Pursuant to 28 U.S.C. § 1915A, the court has conducted a threshold review of the complaint and concludes that Plaintiff's complaint articulates a colorable federal cause of action against Defendant Palmer for issuing a false and retaliatory disciplinary report, and against Defendants Hardy, Pfister, Edwards, Palmer, Berkybile, and Williams regarding the conditions of confinement in Stateville's disciplinary segregation unit.

An act taken by prison officials in retaliation for an inmate's exercise of his First Amendment rights may form the basis of a civil rights suit, even if the same act, when taken for a different reason, would be otherwise permissible. See, e.g., Stanley v. Litscher, 213 F.3d 340, 343 (7th Cir. 2000); DeWalt v. Carter, 224 F.3d 607, 613 (7th Cir. 2000) (finding that plaintiff had stated a valid cause of action for allegedly retaliatory disciplinary reports). Furthermore, the Eighth Amendment requires that inmates be furnished with basic human needs. See Helling v. McKinney, 509 U.S. 25, 33 (1993); Christopher v. Buss, 384 F.3d 879, 881-82 (7th Cir. 2004); see also Antonelli v. Sheahan, 81 F.3d 1422, 1432 (7th Cir. 1996) ("The state must provide an inmate with a healthy, habitable environment") (citation omitted). Prison officials violate an inmate's constitutional rights in conditions of confinement cases where the alleged deprivation is "sufficiently serious" (the objective standard) and (2) the officials act with deliberate indifference (the subjective standard). Farmer v. Brennan, 511 U.S. 825 (1994); Lehn v. Holmes, 364 F.3d 862, 872 (7th Cir. 2004). While a more fully developed record may belie Plaintiff's allegations, Defendants must respond to the complaint.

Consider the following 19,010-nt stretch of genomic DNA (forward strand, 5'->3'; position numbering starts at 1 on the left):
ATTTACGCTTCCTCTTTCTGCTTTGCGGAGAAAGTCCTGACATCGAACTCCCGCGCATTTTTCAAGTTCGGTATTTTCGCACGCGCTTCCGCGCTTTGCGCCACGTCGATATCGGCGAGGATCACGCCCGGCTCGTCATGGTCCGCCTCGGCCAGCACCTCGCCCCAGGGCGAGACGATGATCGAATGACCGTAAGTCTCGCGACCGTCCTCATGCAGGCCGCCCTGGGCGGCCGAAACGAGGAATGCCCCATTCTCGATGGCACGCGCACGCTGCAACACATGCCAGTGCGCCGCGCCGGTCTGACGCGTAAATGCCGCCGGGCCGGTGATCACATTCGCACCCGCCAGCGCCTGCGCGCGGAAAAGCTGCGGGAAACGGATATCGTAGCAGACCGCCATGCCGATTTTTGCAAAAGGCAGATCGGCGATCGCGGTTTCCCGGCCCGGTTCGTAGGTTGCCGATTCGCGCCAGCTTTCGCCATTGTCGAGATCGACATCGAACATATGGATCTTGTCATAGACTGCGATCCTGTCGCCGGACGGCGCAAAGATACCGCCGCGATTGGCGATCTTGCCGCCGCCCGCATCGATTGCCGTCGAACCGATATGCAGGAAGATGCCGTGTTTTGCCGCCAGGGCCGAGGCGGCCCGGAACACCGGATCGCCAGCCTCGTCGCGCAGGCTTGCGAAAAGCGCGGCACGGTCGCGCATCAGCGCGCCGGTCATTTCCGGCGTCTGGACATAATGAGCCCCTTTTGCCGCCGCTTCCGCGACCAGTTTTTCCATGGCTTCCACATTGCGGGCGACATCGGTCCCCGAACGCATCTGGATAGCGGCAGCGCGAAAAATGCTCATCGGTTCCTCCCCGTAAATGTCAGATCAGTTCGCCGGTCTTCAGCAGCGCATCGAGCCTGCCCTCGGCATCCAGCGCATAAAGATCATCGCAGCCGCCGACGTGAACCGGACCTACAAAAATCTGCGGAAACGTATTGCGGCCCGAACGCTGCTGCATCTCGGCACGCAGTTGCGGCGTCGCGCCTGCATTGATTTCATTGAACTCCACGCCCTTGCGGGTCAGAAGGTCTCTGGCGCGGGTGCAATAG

Not all of Plaintiff's claims will proceed, however. His disciplinary due process claim is summarily dismissed. The disciplinary conviction was ultimately expunged, thus curing any due process violation. There is no denial of due process if the error the inmate complains of is corrected in the administrative appeal process. See Morissette v. Peters, 45 F.3d 1119, 1122 (7th Cir. 1995). The administrative review process is part of the due process afforded prisoners. Id. Moreover, Illinois' statutory grievance procedures do not create a protected interest. Antonelli v. Sheahan, 81 F.3d 1422, 1430 (7th Cir. 1996). Any right to a grievance is a procedural one, not substantive. Id. Consequently, Defendants' initial failure to rule favorably on Plaintiff's grievances is not actionable under Section 1983. The clerk shall issue summonses forthwith and send Plaintiff a Magistrate Judge Consent Form and Instructions for Submitting Documents along with a copy of this order.

The United States Marshals Service is appointed to serve Defendants Hardy, Pfister, Edwards, Palmer, Berkybile, and Williams . Any service forms necessary for Plaintiff to complete will be sent by the Marshal as appropriate to serve Defendants with process. The U.S. Marshal is directed to make all reasonable efforts to serve Defendants. With respect to former correctional employees who no longer can be found at the work address provided by Plaintiff, the Illinois Department of Corrections shall furnish the Marshal with Defendant's last-known address. The information shall be used only for purposes of effectuating service [or for proof of service, should a dispute arise] and any documentation of the address shall be retained only by the Marshal. Address information shall not be maintained in the court file, nor disclosed by the Marshal. The Marshal is authorized to mail a request for waiver of service to Defendants in the manner prescribed by FED. R. CIV. P. 4(D)(2) before attempting personal service.